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The challenge of a ghastly future

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Blog picture: The challenge of a ghastly future
A forest fire (Image by Bernabe Colohua from Pixabay)
"The unique challenge facing scientists is exactly how to pitch our message for maximum impact and to find the best way of telling it like it is"

I have a lot of notes to self about things that I need to get better at doing; these include remembering people’s birthdays, eating five a day, getting out for a walk etc etc. From a work perspective one of these is handling in a more-timely fashion the requests from our Comms team for comments in response to alerts from the Science Media Centre. For those of you that don’t know how this works, a newspaper plans to run a story about a new scientific discovery or paper, and then puts out an alert requesting comment from other scientists. As a researcher this is a relatively easy way to help your research institute or university get its name into the national media.

One trick here seems to be speed. I’ve tried to play this game before but by the time I responded the newspaper in question had all the quotes it needed. Of course, the other possible explanation for my comment not being used was that it wasn’t particularly inciteful. Unlikely though this second explanation may seem, in a spirit of enquiry I started to look more closely at the types of comments being used by newspapers. What struck me was that in many cases they weren’t particularly penetrating or inspired but said something relatively generic in a catchy way. On this basis I fixed on a new strategy of speed, and when an alert from the Science Media Centre was forwarded on by our Comms colleagues in the middle of January I decided I needed to just say something and to say it quickly.

Hindering my speed strategy, however, was the paper itself. A perspective paper by Bradshaw et al. in Frontiers in Conservation Science, its title was “Underestimating the challenges of avoiding a ghastly future”. This perspective is aimed fairly and squarely at the major international negotiations coming up around climate change (UNFCCC COP26) and biodiversity (CBD COP15). You can probably guess at the general thrust, but the last line of the abstract sums it up well “Without fully appreciating and broadcasting the scale of the problems and the enormity of the solutions required, society will fail to achieve even modest sustainability goals.”

However, one of the problems in responding to the Media Centre request was the simple density of information crammed into this paper. The Science Media Centre circulates a list of generic questions, for example “Does the press release accurately reflect the science? Is this good quality research?  Are the conclusions backed up by solid data?” For a paper such as this I doubt anyone other than the authors would be able to answer these questions, and maybe no single author would be able to address them, let alone in a situation where speed is of the essence.

The other major challenge was the style of the paper. Being a perspective paper, it mixes statements which have a clear evidence base with those which seem to be opinion rather than fact. For example, “If most of the world’s population truly understood and appreciated the magnitude of the crises we summarize here, and the inevitability of worsening conditions, one could logically expect positive changes in politics and policies to match the gravity of the existential threats.” This is presented as inevitable logic but seems to me to be an arguable point, in that it might also drive more powerful nations to become more inward looking and defensive, a response which is perhaps mirrored in our recent handling of Covid vaccine availability.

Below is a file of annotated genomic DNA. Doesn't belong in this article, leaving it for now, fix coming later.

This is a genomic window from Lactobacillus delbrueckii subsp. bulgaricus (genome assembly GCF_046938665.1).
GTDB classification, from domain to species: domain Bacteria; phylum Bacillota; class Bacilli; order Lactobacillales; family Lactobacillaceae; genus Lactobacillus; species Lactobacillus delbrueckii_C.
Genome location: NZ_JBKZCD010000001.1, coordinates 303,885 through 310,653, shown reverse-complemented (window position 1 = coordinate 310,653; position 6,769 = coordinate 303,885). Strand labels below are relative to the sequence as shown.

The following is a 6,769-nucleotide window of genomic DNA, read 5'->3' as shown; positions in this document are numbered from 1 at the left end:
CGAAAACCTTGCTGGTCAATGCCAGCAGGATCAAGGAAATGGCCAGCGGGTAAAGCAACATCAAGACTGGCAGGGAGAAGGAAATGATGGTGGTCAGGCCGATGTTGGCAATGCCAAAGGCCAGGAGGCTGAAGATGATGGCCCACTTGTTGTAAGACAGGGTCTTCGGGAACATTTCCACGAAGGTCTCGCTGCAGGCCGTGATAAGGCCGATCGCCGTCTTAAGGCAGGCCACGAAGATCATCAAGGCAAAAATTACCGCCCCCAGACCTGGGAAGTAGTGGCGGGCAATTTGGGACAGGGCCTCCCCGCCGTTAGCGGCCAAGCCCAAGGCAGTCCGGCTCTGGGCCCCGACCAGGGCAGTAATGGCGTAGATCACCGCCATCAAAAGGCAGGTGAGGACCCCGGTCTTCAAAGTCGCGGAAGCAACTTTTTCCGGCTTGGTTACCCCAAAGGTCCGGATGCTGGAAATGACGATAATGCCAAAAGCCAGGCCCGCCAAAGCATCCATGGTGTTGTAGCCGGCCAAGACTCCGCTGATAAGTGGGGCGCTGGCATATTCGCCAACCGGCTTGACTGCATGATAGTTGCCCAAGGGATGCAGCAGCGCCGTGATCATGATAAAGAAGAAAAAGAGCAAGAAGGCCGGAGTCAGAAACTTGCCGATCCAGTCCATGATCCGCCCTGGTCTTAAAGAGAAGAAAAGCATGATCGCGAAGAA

At a larger scale, what struck me about this paper is that this is very likely an indicator of what’s to come during 2021, and possibly into 2022 if these major negotiations are again postponed. A challenge for us as scientists - if we’re asked to comment in that capacity - will be separating out what is fact from what is persuasive rhetoric and opinion. The other challenge, which this paper lays out very clearly, is whether we should in any case and at this time of crisis try to maintain our neutrality, at least in terms of the strength of message we put across. The paper ends by stating that given the human ‘optimism bias’ it is “incumbent on experts in any discipline that deals with the future of the biosphere and human well-being to eschew reticence, avoid sugar-coating the overwhelming challenges ahead and ‘tell it like it is’. Anything else is misleading at best, or negligent and potentially lethal for the human enterprise at worst.”

Finally, did my speed-based strategy work? In this case, yes, with the following fairly straightforward statement being used in the Guardian online: “We certainly should not be in any doubt about the huge scale of the challenges we are facing and the changes we will need to make to deal with them”. Perhaps within this wider context, the unique challenge facing scientists is exactly how to pitch our message for maximum impact and to find the best way of telling it like it is.

Disclaimer: The views expressed in this blog post are the views of the author(s), and not an official position of the institute or funder.



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Printed from /blogs/ecologicalsciences/challenge-ghastly-future on 29/03/23 11:42:05 PM

The James Hutton Research Institute is the result of the merger in April 2011 of MLURI and SCRI. This merger formed a new powerhouse for research into food, land use, and climate change.